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Western Cuba Travel Guide

Plan Your Western Cuba Vacation

From the remote strands of María la Gorda to Varadero's smooth white beaches; from the southern Archipiélago de los Canarreos to the vertebral Cordillera de Guaniguanico—western Cuba holds a wide range of geographical treasures. The Valle de Viñales and its limestone hillocks, Vuelta Abajo and its tobacco plantations, and the wetlands of the Península de Zapata are quintessential Cuban


Western Cuba's three provinces of Matanzas, Havana (outside the capital), and Pinar del Río, along with the Municipio Especial (Special Municipality) Isla de la Juventud, offer attractions that range from the tobacco plantations of Viñales to the cosmopolitan beaches of Varadero to the wilds of crocodile country on the Península de Zapata. In addition, pristine beaches and nonpareil diving opportunities can be found off—among other spots—Cayo Levisa, the Península de Guanahacabibes, and Cayo Largo.

En route west to Pinar del Río Province, the province of Havana offers little in the way of distraction. Pinar del Río is Cuba's prime tobacco-growing country; there's a cigar-rolling factory to visit and numerous plantations to explore. The Valle de Viñales (Viñales Valley) and the curious mogotes (hillocks) form some of Cuba's most spectacular countryside. These freestanding limestone formations from the Jurassic era are surrounded by hoyos (holes), valleys or depressions filled with rich red soil ideal for the cultivation of tobacco. Far to the west, the Península de Guanahacabibes is a UNESCO-classified nature preserve on the Straits of Yucatán and a haven for nearly every kind of wildlife in the Antilles.

Matanzas Province stretches east and south of its eponymous capital city, traditionally dubbed the "Athens of Cuba" for its artistic and literary prestige. Just west of the city, the Valle de Yumurí, drained by the Río Yumurí (Yumurí River), is a rich basin of sugarcane plantations surrounded by rolling hills. To the east of the city is Cuba's premier beach resort—Varadero, a sandy paradise studded with hotels. On the slender Península de Hicacos, Varadero has two yacht marinas, a golf course, several discotheques and cabarets, and miles of silver sands. The town of Cárdenas, just east of Varadero, is known for its horse-drawn carriages. The Península de Zapata is an ornithologist's and bonefisherman's paradise, while the eastern coastline offers sandy beaches, limestone sinkholes filled with brightly colored fish, and Playa Girón.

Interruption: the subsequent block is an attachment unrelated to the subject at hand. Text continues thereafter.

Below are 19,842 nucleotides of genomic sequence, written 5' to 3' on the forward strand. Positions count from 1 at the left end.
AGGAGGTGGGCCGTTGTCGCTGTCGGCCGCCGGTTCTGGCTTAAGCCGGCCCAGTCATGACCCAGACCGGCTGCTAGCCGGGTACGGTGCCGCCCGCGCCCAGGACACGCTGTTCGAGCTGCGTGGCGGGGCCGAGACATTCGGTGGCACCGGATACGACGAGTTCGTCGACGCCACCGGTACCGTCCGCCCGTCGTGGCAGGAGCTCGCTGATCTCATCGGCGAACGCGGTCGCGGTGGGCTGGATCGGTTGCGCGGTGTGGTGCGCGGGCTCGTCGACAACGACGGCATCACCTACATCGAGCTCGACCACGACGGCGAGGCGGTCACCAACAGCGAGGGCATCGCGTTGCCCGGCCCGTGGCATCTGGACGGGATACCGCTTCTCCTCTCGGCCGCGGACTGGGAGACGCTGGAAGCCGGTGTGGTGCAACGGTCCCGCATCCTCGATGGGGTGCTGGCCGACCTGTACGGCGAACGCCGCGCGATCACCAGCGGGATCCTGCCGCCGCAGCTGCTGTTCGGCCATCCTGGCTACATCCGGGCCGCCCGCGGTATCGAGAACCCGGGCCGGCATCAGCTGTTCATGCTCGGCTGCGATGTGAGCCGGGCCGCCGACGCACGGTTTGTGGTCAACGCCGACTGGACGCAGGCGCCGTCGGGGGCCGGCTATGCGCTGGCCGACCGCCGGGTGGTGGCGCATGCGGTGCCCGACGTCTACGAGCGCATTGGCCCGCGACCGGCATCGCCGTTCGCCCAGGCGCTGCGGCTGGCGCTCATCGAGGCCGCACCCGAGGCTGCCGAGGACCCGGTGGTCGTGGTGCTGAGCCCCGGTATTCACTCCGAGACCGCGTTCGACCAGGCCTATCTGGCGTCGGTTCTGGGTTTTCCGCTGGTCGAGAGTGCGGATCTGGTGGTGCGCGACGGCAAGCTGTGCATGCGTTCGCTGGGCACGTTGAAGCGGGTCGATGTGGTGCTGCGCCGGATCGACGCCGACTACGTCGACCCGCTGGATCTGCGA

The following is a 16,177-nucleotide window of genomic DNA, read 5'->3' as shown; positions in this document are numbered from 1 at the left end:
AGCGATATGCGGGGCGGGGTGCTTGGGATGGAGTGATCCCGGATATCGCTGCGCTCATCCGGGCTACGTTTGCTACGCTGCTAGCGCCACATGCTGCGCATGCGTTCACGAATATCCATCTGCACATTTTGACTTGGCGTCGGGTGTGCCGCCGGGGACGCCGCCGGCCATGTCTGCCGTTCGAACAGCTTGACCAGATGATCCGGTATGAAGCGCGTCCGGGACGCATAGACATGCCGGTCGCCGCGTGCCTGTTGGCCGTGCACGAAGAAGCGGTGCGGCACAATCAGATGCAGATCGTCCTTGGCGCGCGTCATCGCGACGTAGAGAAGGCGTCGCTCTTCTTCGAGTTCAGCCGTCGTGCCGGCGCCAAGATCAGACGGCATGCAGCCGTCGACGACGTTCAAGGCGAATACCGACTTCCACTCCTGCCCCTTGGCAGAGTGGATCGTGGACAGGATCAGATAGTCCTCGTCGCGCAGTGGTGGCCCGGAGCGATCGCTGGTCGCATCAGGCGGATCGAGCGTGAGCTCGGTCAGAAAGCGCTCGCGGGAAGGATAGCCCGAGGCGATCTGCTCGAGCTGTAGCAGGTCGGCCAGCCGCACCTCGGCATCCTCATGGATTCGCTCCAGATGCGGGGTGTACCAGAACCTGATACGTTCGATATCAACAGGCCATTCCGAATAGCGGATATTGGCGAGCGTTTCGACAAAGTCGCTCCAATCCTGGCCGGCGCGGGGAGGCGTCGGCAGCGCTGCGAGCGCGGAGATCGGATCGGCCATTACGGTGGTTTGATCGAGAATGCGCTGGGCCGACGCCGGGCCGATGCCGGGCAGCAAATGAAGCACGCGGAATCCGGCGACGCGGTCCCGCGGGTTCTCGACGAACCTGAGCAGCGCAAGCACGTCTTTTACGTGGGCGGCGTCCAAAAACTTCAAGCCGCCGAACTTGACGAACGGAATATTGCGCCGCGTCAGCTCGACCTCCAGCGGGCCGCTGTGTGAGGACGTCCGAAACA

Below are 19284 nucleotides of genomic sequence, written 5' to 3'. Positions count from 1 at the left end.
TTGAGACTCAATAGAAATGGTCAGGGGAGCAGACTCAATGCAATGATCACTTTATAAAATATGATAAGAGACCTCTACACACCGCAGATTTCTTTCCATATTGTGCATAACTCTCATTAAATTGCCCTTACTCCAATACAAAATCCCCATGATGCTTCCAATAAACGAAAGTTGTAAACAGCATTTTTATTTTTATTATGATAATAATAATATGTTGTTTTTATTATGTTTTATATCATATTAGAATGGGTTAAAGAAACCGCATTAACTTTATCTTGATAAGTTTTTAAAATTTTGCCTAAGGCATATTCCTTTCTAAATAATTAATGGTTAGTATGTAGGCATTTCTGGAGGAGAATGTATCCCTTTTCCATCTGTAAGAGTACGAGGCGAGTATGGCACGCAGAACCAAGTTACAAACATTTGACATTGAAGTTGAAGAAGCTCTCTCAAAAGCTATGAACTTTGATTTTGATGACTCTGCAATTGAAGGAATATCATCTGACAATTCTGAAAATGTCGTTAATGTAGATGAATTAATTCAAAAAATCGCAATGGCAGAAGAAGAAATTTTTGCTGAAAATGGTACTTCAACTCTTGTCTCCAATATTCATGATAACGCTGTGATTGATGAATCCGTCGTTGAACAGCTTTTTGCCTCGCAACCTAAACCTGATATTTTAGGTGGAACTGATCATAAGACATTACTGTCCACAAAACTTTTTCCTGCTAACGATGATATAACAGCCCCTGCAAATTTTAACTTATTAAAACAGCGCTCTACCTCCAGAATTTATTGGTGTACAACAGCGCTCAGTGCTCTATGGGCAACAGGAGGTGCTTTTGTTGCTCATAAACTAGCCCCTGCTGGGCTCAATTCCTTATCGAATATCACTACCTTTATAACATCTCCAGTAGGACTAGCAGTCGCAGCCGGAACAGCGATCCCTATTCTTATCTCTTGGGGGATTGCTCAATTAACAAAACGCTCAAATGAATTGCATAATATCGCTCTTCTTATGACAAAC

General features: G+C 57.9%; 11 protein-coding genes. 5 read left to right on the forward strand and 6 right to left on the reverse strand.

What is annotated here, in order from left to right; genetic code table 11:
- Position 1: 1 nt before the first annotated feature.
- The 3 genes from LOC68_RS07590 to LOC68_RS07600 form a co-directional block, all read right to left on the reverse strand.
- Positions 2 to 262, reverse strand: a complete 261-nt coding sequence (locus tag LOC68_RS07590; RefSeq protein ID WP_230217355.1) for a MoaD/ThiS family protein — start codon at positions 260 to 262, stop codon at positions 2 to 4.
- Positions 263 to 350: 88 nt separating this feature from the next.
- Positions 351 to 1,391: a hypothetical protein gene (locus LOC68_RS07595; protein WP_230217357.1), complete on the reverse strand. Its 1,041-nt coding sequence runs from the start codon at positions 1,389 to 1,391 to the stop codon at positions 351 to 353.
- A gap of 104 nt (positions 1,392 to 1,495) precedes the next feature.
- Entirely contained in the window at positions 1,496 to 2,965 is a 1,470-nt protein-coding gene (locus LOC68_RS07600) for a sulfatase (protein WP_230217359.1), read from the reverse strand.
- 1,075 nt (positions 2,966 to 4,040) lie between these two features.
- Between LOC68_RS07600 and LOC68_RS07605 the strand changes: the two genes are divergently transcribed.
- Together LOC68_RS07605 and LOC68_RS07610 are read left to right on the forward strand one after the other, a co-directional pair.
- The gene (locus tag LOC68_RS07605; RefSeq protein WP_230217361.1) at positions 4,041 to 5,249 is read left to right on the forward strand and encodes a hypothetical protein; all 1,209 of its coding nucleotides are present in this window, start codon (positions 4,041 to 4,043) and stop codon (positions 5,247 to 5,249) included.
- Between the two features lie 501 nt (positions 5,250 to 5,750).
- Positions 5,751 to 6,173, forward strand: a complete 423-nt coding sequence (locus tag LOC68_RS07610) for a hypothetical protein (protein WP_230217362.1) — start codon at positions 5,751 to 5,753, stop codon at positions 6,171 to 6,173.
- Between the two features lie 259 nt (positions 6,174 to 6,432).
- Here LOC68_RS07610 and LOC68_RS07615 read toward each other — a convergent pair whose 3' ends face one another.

The Isla de la Juventud is the largest island in the Archipiélago de los Canarreos, south of the Cuban mainland. Known for the diving off Punta Francés, the former Isle of Pines is the site of the Presidio Modelo (Model Jail), where Castro penned his famous "La Historia me absolverá" speech and spent 18 months for his part in the Moncada attack.

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Top Reasons To Go

  1. Beaches The beaches throughout Matanzas, Havana, Varadero, and Pinar del Río provinces and in the Archipiélago de Canarreos vary from virtual outdoor discotheques to vast strands all but devoid of human life.
  2. Scuba Diving and Snorkeling Cuba is gaining recognition as one of the Caribbean's great diving and snorkeling destinations, with sunken Spanish galleons to explore as well as such aquatic life that includes 900 species—from rays and barracudas to triggerfish.
  3. Rest and Recreation The resorts of Varadero, Cayo Coco, Cayo Guillermo, and Cayo Santa María are hermetically sealed vacation paradises. Motorized and nonmotorized sports facilities, white sandy beaches, spas, and dance classes are just some of the recreation options to chose from.
  4. Natural Landscape The Cordillera de Guaniguanico, the Valle de Viñales in Pinar del Río are some of the most scenic landscapes—especially the areas where the best tobacco leaves are grown, in Vuelta Abajo.
  5. Land of Tobacco and Sugarcane Tobacco, sugar, and coffee plantations have been rival influences in what traditionally has been one of Cuba's most backward regions. Understanding the production of these important products will give you insight into the island as a whole.

When To Go

When to Go

La Seca is the February-to-April dry period in Cuba's western and central zones; with temperatures down to 25°–27°C (77°–81°F) and rains scarce...

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